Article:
New science is constantly emerging highlighting the benefits of a low carb approach to eating and its effectiveness in sending pre-diabetes and type 2 diabetes into remission.
Here we share some of the most compelling and sound studies supporting the Defeat Diabetes approach.
Our blood sugar and insulin respond very differently to different macronutrients. Fat has minimal impact, protein has moderate, and carbohydrates have very high impact on postprandial serum glucose and insulin. Clinicians have been taking advantage of this understanding for over a century, recommending low-carbohydrate diets for the management of diabetes well before insulin or medications were available.
Source: Allen FM, Stillman E, Fitz R: Total dietary regulation in the treatment of diabetes. Monograph No. 11. New York, Rockefeller Institute for Medical Research; 1919.
Type 2 diabetes is a disorder of dysregulated glucose metabolism and homeostasis.
If an individual with pre-diabetes or type 2 diabetes eats large amounts of carbohydrates, it can causes their blood sugar to rise above a healthy level – which results in both microvascular complications (diabetic nephropathy, neuropathy, and retinopathy) and macrovascular complications (e.g. coronary artery disease, peripheral arterial disease, and stroke).
Since the discovery of insulin in 1921, people who suffer from a progressive loss of adequate β-cell insulin secretion on the background of insulin resistance have been advised to inject themselves with insulin and titrate according to amounts of carbohydrates consumed. This strong and direct relationship between dietary carbohydrate and postprandial serum glucose led to the development of medications that lower blood glucose levels and improve insulin sensitivity.
This downstream, medication-based approach to type 2 diabetes means that individuals will likely be forced to take medication for the rest of their lives (and suffer the costs and side effects). We need to look upstream and address the root causes of diabetes, starting with diet.
A 2018 meta-analysis of 33 randomised-controlled trials (RCTs) and three controlled clinical trials compared a low-carbohydrate diet (defined as ≤40% of calories from carbohydrate) to a low-fat eating pattern (defined as ≤30% of calories from fat) in individuals with type 2 diabetes. In trials up to 6 months long, the low-carbohydrate diet improved HbA1c more than low fat, and in trials of varying lengths, lowered triglycerides, raised HDL-C, lowered blood pressure, and resulted in greater reductions in reliance on diabetes medication.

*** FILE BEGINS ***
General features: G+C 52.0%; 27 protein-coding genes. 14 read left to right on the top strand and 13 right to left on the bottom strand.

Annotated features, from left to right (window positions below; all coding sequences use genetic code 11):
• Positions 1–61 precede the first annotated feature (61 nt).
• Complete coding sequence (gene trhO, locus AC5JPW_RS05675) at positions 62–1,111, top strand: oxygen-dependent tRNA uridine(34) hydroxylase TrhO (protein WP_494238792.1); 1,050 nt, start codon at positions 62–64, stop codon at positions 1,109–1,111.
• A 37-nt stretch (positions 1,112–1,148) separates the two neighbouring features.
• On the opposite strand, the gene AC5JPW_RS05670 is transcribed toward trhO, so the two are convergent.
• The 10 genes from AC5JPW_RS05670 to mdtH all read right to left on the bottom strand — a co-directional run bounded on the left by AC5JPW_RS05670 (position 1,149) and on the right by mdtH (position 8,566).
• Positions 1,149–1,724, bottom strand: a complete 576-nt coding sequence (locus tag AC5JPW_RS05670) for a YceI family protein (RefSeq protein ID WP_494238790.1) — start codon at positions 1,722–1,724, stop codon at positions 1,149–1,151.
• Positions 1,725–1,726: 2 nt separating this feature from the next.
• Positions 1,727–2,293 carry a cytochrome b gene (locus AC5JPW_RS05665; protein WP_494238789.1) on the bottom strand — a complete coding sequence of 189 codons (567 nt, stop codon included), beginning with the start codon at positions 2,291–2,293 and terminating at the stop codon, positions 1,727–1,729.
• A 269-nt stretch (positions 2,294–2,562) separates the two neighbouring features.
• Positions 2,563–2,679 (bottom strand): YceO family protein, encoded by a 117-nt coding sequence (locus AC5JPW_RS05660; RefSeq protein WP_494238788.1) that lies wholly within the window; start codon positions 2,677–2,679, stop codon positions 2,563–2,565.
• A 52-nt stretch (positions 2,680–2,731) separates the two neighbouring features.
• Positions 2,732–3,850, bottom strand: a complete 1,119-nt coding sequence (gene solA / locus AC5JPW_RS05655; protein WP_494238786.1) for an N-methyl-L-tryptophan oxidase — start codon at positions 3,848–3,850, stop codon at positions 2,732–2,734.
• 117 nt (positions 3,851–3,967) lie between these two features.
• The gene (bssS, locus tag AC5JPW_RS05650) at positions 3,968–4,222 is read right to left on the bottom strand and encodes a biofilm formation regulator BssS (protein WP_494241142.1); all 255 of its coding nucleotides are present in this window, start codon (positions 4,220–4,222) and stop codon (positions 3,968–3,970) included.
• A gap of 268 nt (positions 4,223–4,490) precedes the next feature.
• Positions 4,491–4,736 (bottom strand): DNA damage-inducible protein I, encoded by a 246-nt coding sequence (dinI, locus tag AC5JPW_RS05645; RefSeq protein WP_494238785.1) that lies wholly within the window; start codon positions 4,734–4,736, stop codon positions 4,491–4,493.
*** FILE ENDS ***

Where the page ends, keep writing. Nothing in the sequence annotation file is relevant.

A 2018 Australian systematic review and meta-analysis of 25 RCTs compared the effects of low-carbohydrate diets (≤45% of total energy) to high-carbohydrate diets (>45% of total energy) on glycaemic control in individuals with type 2 diabetes. Carbohydrate-restricted diets, in particular those that restricted carbohydrate to <26% of total energy, produced a significantly greater short-term (3–6 months) reduction in HbA1c – an effect likely driven by increased weight loss. The authors conclude that low-carbohydrate diets may be at least as effective as high carbohydrate diets for long-term glycaemic control, despite no significant difference in HbA1c change and weight loss between diets at 12 and 24 months, with greater improvements in HDL-cholesterol and triglycerides.
In a 2019 study, eleven middle-aged women (BMI 36.3 kg/m2) who were recently diagnosed with type 2 diabetes based on HbA1c over 6.5% (average 8.9%) volunteered to participate in an intensive dietary intervention to limit dietary carbohydrates to under 30 grams daily for 90 days. All eleven women lost significant weight (85 7 ± 3 2 kg to 76 7 ± 2 8 kg) and lowered systolic (134 0 ± 1 6 to 123 3 ± 1 1mmHg) and diastolic (89 9 ± 1 3 to 82 6 ± 1 0mmHg) blood pressure. Within 90 days of a low-carb diet, HbA1c dropped to 5.6%. Most blood lipids were significantly altered, including HDL cholesterol (43 1 ± 4 4 to 52 3 ± 3 3 mg/dl), triglycerides (177 0 ± 19 8 to 92 1 ± 8 7 mg/dl), and the TG:HDL ratio (4 7 ± 0 8 to 1 9 ± 0 2). LDL cholesterol was not significantly different. AST and ALT, plasma markers of liver health, were reported for eight patients and revealed no significant changes. These findings indicate that a short-term intervention emphasizing protein and fat at the expense of dietary carbohydrate functionally reversed the diabetes diagnosis, as defined by HbA1c. The low-carbohydrate diet lowered body weight and blood pressure, eliciting favourable changes in blood lipids.